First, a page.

Swimming is a great form of exercise for most Golden Retrievers. It burns a ton of calories, it’ll help wash off a bunch of hair, and most Goldens love playing in the water.
In fact, because swimming is a low-impact activity, it is a great way to exercise dogs with aching joints.
If you are taking your pup to a lake or river, you don’t have to worry about the hair he sheds.
But if you decide to let him swim in your swimming pool, you’ll want to be sure to remove the hair that collects around the filters and traps to ensure the pump keeps working efficiently.
It’s a good idea to give your dog a bath after letting him swim, as lake and river water can contain bacteria and other pathogens.
Even if you let your dog swim in a pool, it’s a good idea to bathe him afterward, to help rinse the chlorine from his fur.
SEE ALSO: Top 5 Best Dog Dryers for Home Grooming
4. Feed Your Dog a High-Quality Food
It’s obviously important to provide all dogs with healthy and nutritious dog food.
However, it is especially important to do so for Golden Retrievers, as proper nutrition will help keep their skin and coat as healthy as possible. This, in turn, will help ensure he isn’t shedding more hair than he should.
You can check out our comprehensive guide to the best dog food for shedding here – any of the recipes highlighted should make a good choice for your pet.
However, you’ll want to give special consideration to those foods that contain an abundance of omega-3 fatty acids, which help reduce inflammation and promote coat and skin health.
You can also begin providing your dog with omega-3 fatty acid supplements.
These supplements come in a few different forms, including tablets and liquids designed to be added to your dog’s food, so be sure to pick the one that should work best for your pet.
5. Keep Your Dog’s Stress Level Low
Stress and anxiety may increase the rate at which your dog sheds, so it is important to ensure that your Golden remains healthy and happy.
You can do this in part by providing your pet with plenty of opportunities to exercise and giving him lots of attention.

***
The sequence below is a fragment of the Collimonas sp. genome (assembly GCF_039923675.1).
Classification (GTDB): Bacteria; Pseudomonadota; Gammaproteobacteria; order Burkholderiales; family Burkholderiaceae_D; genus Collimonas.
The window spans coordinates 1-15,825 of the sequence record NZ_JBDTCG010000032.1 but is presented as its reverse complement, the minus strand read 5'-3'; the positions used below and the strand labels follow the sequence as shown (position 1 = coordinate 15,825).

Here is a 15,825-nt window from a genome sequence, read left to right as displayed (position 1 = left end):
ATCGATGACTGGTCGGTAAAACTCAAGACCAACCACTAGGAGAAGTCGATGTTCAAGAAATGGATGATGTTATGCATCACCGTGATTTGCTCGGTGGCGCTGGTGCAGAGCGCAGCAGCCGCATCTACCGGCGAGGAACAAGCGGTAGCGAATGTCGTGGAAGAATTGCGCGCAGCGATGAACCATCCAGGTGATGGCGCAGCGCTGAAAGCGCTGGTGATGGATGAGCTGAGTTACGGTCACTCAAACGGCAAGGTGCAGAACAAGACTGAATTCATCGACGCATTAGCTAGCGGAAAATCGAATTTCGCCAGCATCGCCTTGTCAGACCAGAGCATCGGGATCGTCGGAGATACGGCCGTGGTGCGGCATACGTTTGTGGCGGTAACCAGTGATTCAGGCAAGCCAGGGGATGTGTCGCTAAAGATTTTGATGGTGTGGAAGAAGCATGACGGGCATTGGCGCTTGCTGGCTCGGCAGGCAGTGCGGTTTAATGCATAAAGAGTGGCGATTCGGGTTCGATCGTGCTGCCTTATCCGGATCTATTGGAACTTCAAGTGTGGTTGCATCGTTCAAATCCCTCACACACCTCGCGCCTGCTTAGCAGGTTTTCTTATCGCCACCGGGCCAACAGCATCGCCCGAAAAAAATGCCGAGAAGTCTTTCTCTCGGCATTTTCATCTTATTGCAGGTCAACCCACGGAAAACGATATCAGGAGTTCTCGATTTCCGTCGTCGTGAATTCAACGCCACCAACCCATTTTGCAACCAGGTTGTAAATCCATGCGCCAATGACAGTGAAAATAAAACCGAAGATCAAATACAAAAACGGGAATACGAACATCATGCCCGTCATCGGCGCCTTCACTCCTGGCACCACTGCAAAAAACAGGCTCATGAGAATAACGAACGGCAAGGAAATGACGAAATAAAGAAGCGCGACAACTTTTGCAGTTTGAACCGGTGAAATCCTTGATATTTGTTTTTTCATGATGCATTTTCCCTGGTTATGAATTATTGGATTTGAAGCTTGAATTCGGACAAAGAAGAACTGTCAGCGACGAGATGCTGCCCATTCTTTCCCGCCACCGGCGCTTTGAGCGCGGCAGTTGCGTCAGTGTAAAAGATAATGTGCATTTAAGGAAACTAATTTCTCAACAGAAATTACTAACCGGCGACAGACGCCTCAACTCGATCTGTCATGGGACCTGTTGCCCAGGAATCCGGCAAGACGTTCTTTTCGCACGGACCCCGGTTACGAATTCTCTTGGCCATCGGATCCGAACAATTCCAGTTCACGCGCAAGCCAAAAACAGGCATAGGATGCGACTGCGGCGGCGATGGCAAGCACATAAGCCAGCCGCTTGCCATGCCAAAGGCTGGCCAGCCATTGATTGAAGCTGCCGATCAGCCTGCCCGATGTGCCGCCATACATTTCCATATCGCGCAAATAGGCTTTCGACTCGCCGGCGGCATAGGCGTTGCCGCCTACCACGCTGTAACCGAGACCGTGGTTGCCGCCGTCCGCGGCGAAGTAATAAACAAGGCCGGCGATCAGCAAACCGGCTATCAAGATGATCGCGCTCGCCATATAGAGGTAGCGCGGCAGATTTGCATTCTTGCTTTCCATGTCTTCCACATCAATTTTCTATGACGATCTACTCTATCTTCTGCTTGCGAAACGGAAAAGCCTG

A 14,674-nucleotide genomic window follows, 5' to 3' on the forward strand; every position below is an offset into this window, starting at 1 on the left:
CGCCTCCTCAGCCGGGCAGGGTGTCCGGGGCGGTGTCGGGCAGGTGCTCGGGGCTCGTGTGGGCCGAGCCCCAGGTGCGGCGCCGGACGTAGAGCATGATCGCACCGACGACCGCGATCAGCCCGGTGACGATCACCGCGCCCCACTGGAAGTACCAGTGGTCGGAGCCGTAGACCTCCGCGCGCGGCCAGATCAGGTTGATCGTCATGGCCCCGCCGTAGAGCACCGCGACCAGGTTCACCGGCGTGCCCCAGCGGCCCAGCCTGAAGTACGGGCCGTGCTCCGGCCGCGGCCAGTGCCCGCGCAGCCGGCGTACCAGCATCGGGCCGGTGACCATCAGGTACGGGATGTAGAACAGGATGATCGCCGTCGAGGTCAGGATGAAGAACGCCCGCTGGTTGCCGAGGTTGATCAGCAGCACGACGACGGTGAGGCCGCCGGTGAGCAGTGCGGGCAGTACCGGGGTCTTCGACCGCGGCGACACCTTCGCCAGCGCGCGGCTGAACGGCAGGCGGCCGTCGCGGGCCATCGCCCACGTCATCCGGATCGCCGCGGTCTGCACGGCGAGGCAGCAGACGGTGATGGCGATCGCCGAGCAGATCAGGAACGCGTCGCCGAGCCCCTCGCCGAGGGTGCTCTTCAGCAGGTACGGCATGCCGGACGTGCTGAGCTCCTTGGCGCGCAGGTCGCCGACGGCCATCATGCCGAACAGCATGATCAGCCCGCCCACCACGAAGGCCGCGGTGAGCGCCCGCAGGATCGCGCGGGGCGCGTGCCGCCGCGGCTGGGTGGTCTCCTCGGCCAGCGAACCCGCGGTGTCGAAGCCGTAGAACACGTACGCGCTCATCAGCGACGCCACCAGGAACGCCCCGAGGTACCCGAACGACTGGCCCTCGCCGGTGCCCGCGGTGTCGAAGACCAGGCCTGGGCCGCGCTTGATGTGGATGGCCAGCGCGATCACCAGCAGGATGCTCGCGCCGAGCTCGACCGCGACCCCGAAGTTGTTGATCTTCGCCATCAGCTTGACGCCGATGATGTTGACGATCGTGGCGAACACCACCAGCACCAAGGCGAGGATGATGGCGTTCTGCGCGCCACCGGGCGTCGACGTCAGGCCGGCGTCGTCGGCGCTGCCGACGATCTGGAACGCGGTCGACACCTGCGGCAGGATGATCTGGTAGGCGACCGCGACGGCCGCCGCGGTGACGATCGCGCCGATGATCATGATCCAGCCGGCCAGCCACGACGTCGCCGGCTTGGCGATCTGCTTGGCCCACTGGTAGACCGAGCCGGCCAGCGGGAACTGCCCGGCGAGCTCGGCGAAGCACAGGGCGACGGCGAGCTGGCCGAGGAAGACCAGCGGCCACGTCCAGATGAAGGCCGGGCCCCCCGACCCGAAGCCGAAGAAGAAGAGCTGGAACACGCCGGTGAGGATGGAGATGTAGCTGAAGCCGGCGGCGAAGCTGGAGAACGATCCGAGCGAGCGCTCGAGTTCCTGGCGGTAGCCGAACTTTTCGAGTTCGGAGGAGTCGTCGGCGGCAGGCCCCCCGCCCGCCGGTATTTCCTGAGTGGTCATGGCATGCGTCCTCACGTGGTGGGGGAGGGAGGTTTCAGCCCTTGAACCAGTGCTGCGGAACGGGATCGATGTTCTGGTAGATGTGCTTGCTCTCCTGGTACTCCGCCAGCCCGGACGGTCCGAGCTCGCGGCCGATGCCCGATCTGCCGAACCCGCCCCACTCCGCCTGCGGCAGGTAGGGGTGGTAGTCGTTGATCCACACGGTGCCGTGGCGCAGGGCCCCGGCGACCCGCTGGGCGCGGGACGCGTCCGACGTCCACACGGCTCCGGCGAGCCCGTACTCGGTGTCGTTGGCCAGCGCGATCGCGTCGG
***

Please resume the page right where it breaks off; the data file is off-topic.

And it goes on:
But it is also important to provide him with interactive dog toys to help prevent boredom and give him the chance to exercise his chewing instincts.
It’s also a good idea to provide him (as well as all other dogs) with a secure crate, in which he can retreat when desired.
Many dogs appreciate having a safe place to hang out when they’re feeling worried or stressed, which may help prevent him from excessive shedding.
There are a number of crates on the market, but be sure to check out our guide to the best crates for large dogs, which are perfect for big breeds like Golden Retrievers.
6. Keep Your Couch Clean by Giving Your Dog a Comfortable Bed
The tips mentioned above can certainly help you reduce the amount of hair your Golden sheds and prevent some of the hair that is shed from covering your floors and furniture.
But it won’t completely eliminate the problem – your Golden Retriever will still end up leaving hair around your home.
However, most of the hair your Golden sheds will cling to the surfaces and areas in which he spends the bulk of his time. So, be sure to provide your pet with a comfortable bed (or kennel pad) and teach him that the couch is off-limits.
This may take some time and effort to accomplish, but your efforts will be worth it, once you start noticing less hair on your furniture.
It’s also important to remember that Golden Retrievers often suffer from joint problems, such as hip dysplasia.